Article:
Right at the beginning of the year, at the end of January, I got to travel to Savannah, GA, to help launch the Lowcountry Channel there. What a gorgeous little city. I loved the Forsyth Park farmer's market, where I stocked up on whole pecans and a Georgia-roasted coffee, and Sisters of the New South––a soul food restaurant on the perimeter of the city, where I loved the white velvet cake. Another highlight was dinner at Elizabeth's, a fine dining restaurant where I enjoyed decadent cuisine and a table by the fireplace.
On an April trip to Northwest Florida to film a show on restaurants that have withstood the test of time. I really enjoyed this show because it got to the heart of the families that built up that area, long before it was the huge destination it is today. I worked with families at Angelo's restaurant, The Back Porch Grill, Captain's Table, Capt Anderson's, and Harbor Docks that were multi-generational––passing the heavy torch of restaurant ownership through the generations. I was moved by the bond these families have, both within themselves, and to the area they feed. It really does matter that restaurants stick around, remaining part of people's entire lifetimes.
I enjoyed the topic so much, I repeated it in the Keys––filming five restaurants that stand the test of time, five "Oldies but Goodies". There is less of a family connection with these five -- Louie's Backyard, No Name Pub, Green Turtle Inn, Pepe's, and Marker 88, but it was interesting to learn how the history has changed here while these restaurants remained largely the same.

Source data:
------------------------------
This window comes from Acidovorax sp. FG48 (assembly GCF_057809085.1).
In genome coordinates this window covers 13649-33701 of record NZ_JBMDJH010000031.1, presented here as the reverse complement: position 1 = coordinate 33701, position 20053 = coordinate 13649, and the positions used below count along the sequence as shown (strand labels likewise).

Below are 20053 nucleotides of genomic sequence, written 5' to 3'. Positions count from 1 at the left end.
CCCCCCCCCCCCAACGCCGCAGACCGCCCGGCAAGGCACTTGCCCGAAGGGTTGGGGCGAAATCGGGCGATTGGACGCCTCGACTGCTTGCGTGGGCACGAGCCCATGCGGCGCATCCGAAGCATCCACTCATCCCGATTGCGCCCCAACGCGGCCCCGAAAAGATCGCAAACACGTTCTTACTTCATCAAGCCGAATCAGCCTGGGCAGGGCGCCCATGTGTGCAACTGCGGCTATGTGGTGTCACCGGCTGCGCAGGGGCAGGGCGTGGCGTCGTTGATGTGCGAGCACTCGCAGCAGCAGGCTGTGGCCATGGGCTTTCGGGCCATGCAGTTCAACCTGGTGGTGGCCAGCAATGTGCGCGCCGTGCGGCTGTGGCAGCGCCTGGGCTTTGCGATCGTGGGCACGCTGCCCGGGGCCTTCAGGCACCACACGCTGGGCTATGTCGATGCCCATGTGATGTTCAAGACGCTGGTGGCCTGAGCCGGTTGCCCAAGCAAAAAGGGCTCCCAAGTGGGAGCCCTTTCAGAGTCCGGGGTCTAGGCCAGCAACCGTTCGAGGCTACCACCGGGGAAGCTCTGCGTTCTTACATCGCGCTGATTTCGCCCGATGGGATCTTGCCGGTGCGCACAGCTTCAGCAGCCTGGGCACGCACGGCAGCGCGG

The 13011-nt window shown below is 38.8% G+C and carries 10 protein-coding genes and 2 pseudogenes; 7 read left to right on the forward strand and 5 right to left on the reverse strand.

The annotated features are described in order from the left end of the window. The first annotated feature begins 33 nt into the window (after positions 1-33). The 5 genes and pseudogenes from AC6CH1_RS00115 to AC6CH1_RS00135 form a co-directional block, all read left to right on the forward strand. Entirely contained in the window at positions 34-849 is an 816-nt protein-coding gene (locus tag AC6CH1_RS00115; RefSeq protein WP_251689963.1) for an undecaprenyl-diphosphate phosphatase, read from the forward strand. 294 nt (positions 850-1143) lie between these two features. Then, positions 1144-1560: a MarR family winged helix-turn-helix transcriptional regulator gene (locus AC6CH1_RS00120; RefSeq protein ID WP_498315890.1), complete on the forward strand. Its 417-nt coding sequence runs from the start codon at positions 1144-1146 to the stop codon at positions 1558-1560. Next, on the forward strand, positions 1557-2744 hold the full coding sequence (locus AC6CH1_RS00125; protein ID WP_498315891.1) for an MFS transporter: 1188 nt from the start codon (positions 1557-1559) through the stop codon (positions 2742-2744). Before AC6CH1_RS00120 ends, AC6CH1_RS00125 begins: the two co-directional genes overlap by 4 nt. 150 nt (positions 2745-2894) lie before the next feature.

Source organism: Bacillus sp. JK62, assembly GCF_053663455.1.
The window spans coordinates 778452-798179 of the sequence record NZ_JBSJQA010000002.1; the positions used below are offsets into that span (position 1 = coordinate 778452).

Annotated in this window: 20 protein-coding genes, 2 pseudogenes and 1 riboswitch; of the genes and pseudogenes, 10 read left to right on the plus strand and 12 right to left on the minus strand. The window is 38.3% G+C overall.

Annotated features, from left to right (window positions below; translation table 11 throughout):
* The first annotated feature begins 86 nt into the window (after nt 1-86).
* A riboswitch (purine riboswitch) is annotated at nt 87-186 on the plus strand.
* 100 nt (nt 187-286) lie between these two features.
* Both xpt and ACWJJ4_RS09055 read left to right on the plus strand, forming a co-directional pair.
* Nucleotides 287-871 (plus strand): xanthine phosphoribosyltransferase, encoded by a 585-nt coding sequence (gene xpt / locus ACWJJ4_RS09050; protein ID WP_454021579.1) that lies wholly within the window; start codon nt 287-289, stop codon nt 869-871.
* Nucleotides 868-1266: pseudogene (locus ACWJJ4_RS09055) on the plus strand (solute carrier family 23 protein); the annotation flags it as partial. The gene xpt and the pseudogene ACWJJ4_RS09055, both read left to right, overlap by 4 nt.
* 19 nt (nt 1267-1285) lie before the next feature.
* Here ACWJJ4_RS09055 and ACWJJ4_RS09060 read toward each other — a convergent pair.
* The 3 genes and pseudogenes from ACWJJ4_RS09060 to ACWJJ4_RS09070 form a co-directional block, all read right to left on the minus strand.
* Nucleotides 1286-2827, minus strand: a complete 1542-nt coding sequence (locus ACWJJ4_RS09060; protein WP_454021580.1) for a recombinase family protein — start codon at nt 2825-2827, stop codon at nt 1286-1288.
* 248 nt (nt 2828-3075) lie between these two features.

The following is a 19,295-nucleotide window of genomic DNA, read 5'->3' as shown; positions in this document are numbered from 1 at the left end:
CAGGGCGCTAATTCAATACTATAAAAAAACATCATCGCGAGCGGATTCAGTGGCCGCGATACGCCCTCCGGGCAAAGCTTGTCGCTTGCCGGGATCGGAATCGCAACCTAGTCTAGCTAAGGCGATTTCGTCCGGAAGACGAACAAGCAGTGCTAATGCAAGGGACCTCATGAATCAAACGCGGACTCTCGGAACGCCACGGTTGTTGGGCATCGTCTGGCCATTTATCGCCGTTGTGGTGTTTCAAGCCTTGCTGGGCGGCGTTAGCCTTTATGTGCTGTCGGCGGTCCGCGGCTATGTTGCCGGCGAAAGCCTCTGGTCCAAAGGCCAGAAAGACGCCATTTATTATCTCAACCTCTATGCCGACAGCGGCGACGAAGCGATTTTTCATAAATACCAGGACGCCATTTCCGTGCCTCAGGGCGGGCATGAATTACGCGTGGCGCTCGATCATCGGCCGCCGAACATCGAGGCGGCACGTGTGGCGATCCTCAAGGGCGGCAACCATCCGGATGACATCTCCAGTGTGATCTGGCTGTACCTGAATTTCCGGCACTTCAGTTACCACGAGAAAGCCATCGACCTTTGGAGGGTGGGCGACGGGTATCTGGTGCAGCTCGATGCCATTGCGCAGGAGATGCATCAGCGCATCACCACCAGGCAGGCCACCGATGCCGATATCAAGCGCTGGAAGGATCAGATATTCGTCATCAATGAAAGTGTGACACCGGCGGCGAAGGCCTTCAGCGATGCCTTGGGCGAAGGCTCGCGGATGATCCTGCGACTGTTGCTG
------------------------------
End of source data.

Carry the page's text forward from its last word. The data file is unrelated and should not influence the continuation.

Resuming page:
In early October, just as the leaves were beginning to change, I caught up with Atlanta, filming a Top 5 on Sustainable dining. The food in Atlanta is so incredible, and to find out that some of my favorite dishes––Georgia mountain trout, for example, and cornmeal-dusted oysters, and diver scallops in smoked corn puree––are also environmentally responsible just sweetens my memories even more. There are so many new restaurants opening there, but Lure, The Optimist, Empire State South, Serpa's, and One Eared Stag have planted their roots deep and will only continue to flourish.
Only a few weeks later, I hit my last destination: New Orleans. This food/ cuisine/ dining/ cocktail/ fun-loving city is thriving beyond compare. The cocktail of the trip was a Pimm's Cup: I tried at least five (my favorite being at Maurepas, a new restaurant in the Bywater). I had an incredible Sunday dinner at Criollo in the Monteleone. What a huge amount of heart that restaurant packs. The staff is so warm and professional. I love the stunning shrimp, blue crab, and avocado salad (a masterpiece, really), and the forager salad with local Satsuma, and the fish of the day, pompano, in barigoule, all washed down with a pinot gris. I couldn't have been happier. My other favorite moment had to be visiting Ye Olde College Inn, next to the Rockin' Bowl, and watching the chef owner cuddle one of his heirloom chickens before whipping up a poached egg he served over a boudin ball and salad from his garden. Ninety percent of what they serve there is sourced from the farm outside the door, or within 100-mile-radius. New Orleans never ceases to impress me.
What a tasty year, and how fun that I can relay my experiences through television, letting visitors know where to dine in Savannah, the beaches from Panama City to Destin, the Florida Keys, Atlanta, and New Orleans. Thank you for traveling and helping to support these special destinations, their historic and family restaurants, and the regional dining they all do so well.